9. Upon release Skyfall became a record breaker, becoming the first James Bond film to gross over $1 billion worldwide, with a final total of $1.109 billion - double the take of Quantum Of Solace on a budget almost $50 million less.

Skyfall also became the most Oscar-nominated Bond film of all time, with five nominations, including two wins, for Best Sound Editing and Best Original Song for Adele's theme tune. Despite three previous nominations, this was the first time a Bond song had won the accolade.

10. In what could've gone down in Bond history as, possibly, the most controversial decision the franchise ever made, the role of Kincade (Albert Finney) was originally written with Sir Sean Connery in mind.

Producers Barbara Broccoli and Michael G. Wilson originally wanted Connery to come out of retirement for what would be the fiftieth anniversary celebrations. The official line surrounding this idea has been repeated, almost ad verbatim, by various members of the production team over the years, like in this interview with Sam Mendes...
"There was a definite discussion about (Connery playing Kincade), way, way early on. But, it was a very brief flirtation with that thought." 
However, that may not be entirely true at all, and the decision to cast Albert Finney as Kincade was more a necessity than revealed.

In 2015, an unnamed source who worked on Skyfall spoke to Den Of Geek about Connery's involvement in the film, claiming that not only did the actor rehearse for the part but that the character of Kincade and Skyfall Lodge itself would've been quite different...
The story goes that, as initially written, Skyfall Lodge was intended as an isolated refuge for retired agents — and that Connery would have been one of them. The conclusion of Skyfall would therefore have seen Craig’s Bond defend Skyfall Lodge from Silva’s goons; we understand that Connery wouldn’t have been specifically referred to as a 00 Agent — “it was left reasonably vague,” we’re told — but the implication would have been there.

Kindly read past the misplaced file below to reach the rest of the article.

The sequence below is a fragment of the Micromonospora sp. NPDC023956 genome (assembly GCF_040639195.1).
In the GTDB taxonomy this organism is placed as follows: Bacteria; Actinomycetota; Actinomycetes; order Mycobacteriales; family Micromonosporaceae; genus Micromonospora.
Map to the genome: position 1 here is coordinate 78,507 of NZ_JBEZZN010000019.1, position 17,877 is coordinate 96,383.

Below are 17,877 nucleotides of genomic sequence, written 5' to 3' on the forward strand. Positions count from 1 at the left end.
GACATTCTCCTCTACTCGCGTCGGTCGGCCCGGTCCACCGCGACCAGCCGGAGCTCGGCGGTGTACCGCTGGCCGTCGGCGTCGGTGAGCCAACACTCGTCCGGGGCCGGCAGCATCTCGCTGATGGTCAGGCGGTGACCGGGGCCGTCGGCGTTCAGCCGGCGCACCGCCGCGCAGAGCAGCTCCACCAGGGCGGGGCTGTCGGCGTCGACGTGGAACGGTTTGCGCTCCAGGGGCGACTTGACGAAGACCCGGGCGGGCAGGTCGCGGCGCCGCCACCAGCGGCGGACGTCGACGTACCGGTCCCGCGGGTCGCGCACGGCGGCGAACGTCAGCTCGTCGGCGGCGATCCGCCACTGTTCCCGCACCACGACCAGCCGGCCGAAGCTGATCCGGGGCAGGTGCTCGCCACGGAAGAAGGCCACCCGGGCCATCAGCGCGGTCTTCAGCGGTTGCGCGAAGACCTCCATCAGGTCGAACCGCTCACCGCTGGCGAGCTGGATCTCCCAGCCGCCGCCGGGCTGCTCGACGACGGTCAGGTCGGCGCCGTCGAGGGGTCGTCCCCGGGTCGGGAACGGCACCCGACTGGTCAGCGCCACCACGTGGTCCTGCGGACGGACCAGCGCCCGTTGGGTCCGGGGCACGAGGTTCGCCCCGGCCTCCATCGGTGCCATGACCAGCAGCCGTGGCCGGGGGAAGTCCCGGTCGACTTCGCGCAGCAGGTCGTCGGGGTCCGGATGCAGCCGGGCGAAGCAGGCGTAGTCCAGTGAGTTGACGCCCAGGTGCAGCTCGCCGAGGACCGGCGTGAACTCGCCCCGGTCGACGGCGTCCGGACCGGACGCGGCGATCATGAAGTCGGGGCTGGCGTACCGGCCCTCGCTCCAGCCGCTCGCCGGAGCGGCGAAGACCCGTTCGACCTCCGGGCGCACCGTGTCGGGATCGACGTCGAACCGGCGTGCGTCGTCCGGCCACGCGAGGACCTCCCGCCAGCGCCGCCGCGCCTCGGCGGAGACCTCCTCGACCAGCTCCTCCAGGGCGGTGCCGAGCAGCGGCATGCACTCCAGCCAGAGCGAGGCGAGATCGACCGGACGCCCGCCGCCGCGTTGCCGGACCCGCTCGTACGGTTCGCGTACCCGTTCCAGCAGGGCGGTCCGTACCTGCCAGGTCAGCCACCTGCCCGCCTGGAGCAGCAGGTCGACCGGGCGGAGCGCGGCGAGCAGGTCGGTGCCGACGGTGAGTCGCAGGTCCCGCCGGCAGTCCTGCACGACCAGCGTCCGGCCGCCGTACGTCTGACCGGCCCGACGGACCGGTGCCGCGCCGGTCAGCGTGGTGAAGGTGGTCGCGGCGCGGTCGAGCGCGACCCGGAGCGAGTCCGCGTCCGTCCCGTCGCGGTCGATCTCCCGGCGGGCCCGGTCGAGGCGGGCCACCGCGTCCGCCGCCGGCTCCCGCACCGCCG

According to our source, who was on the production at the time, rehearsal footage was shot with Connery as Kincade, but the actor’s ill health was such that, regrettably, Connery had to bow out.

Following Connery’s departure, all mention of his involvement was quietly glossed over. One of the other cinematic Bonds was allegedly sought — George Lazenby and Timothy Dalton are the two names provided to us — but ultimately, the script was rewritten and Albert Finney was brought in to play Kincade, now a groundskeeper.
A retirement home for former 00 agents may have gone some way to confirming the code-name theory of James Bond 007 - that multiple agents have held the title and name, explaining the change of appearance over the years and offering up a freedom from Bond-age (excuse the pun) whilst setting up the next 50 years of the franchise.

But how it would've sat with the fans, we will never know.